Ahead of the 2020 World Economic Forum in Davos, Switzerland, it is staggering to note that the wealthiest 1 per cent of Australians, just 250,000 people, have more than double the wealth of the bottom 50 per cent of the rest of the population - or more than 12.5 million people.
Oxfam is committed to tackling poverty and inequality, but figures such as these reveal that we have a broken economic system that is concentrating more wealth in the hands of the rich and powerful, while ordinary people struggle to scrape by.
Although there was a slight decrease in the number of billionaires in Australia to 36 in 2019, the number has more than tripled over the past 10 years and their wealth is still increasing. The wealth of Australian billionaires, who are mostly men, grew by an average of USD $460 million from 2018 to 2019.
This concentration of wealth in the hands of the super-rich is occurring while the share of wealth of the bottom half of our community has decreased over the last decade and workers' wages continue to stagnate in Australia.
At a global level, inequality is shockingly entrenched and vast, often affecting women and girls the most.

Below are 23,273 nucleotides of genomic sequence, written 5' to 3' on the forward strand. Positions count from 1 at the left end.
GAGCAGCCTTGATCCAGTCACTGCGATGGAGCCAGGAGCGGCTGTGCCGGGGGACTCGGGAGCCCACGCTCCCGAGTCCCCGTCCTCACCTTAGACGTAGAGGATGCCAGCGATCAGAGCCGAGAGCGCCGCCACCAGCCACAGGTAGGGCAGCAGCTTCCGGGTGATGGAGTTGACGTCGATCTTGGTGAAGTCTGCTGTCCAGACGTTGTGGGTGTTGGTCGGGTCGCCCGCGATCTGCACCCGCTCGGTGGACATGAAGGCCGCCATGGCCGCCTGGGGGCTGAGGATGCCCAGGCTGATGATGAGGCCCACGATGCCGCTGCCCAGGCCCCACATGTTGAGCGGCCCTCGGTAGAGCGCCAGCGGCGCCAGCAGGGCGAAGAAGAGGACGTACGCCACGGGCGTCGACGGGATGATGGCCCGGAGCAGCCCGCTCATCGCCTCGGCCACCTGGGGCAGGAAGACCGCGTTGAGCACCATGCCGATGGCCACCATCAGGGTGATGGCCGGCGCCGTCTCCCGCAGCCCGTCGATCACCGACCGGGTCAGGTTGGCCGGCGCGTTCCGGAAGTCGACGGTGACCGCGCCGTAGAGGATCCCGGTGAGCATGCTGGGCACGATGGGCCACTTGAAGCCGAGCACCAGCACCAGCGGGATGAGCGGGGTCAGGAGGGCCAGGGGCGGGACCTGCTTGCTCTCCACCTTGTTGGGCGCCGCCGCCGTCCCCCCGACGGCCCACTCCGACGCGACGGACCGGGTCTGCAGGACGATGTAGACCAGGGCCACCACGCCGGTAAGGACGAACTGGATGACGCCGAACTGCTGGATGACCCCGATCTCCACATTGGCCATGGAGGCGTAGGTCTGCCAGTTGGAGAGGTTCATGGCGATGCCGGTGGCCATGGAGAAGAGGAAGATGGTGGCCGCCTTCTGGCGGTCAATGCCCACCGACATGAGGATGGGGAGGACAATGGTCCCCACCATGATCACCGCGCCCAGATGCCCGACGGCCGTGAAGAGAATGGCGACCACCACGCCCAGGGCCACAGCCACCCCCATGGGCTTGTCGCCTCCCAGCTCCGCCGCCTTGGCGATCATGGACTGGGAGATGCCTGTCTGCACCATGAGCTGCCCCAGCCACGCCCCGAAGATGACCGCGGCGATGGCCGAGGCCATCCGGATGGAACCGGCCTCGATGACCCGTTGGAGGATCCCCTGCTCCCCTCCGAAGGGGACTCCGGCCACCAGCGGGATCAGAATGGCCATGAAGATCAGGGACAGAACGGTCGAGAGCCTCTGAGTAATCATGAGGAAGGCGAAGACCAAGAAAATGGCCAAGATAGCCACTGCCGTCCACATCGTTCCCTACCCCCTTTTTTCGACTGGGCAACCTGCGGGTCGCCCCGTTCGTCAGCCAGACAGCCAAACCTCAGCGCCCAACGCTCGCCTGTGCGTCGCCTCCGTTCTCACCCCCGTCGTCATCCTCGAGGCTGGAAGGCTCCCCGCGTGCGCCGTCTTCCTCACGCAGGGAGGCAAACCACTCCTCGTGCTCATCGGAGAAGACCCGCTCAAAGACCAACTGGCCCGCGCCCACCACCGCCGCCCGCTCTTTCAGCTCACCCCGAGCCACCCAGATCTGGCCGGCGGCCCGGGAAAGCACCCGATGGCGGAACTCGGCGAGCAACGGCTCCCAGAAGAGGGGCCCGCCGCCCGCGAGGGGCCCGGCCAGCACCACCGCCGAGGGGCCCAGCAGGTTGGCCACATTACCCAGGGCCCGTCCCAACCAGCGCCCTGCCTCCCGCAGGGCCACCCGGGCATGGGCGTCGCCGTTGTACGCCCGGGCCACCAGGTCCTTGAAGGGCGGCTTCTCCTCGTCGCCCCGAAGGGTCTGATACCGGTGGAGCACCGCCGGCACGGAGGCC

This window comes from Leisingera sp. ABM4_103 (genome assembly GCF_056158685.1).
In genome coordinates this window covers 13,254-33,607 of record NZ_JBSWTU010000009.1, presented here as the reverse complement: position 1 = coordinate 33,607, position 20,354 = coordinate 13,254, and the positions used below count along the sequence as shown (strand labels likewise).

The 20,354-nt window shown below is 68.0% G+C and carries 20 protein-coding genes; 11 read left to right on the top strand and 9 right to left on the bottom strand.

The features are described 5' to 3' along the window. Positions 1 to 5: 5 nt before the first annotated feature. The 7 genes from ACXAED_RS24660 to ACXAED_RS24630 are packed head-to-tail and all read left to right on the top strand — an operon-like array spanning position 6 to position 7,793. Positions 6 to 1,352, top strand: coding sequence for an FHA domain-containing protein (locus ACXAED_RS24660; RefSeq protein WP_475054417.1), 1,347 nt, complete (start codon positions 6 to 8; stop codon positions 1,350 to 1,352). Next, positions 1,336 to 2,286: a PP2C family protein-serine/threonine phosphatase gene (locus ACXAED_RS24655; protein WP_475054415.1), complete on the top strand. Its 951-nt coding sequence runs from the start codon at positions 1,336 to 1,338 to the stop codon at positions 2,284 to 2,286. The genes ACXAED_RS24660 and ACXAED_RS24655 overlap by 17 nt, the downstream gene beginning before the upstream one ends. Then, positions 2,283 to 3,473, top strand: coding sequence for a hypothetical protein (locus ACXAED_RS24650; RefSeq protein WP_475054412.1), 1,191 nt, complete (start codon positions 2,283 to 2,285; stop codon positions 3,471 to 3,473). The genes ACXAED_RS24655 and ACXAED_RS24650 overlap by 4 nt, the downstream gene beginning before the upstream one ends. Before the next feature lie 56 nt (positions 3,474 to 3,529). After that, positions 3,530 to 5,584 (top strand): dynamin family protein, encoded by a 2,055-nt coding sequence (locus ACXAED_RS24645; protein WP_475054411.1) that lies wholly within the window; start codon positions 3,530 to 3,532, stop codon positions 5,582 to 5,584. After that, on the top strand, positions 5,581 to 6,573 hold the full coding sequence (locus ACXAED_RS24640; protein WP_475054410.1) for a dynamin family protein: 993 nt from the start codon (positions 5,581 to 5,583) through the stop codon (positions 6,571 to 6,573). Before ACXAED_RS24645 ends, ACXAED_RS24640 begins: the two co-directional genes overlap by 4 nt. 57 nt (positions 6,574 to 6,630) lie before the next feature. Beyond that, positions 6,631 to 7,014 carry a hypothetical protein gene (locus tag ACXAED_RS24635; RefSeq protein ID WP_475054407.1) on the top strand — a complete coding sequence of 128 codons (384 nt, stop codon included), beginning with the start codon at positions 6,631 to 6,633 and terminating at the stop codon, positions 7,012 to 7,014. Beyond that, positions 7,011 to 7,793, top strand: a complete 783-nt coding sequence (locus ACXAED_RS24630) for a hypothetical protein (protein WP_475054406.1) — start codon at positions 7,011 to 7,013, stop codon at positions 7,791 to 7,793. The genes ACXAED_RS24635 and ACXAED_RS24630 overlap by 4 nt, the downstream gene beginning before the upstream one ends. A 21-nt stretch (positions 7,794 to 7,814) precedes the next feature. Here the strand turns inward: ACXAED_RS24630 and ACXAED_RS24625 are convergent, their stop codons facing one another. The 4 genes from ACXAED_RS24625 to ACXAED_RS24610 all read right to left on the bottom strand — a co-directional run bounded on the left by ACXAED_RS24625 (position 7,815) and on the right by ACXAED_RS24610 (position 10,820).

On a global scale, the wealthiest 1 per cent of people in the world have more than double the wealth of 6.9 billion people. This is not fair or sustainable. The vast gap between the few rich and many poor in the world can't be resolved without deliberate policies aimed at tackling inequality, and too few governments are committed to implementing these - ours included.
Given the state of inequality in Australia and abroad, and the context of worsening climate related disasters, the Australian Government must ensure that multinational corporations are paying their fair share of tax.
This would boost public funding to allow it to provide better services to all Australians.
The Australian Tax Office estimated that in 2016-17, large corporations avoided paying $2 billion in taxes - the same amount as the entire National Bushfire Recovery Fund.
It's time to tackle inequality and climate change together. The only people who benefit from the status quo of economic inequality and weak action to cut fossil fuel emissions are a select group of companies and the super-rich who run them.
These are the vested interests preventing meaningful action to tackle inequality, cut emissions and avert the worst of the climate crisis.
Lyn Morgain is Oxfam Australia Australia chief executive.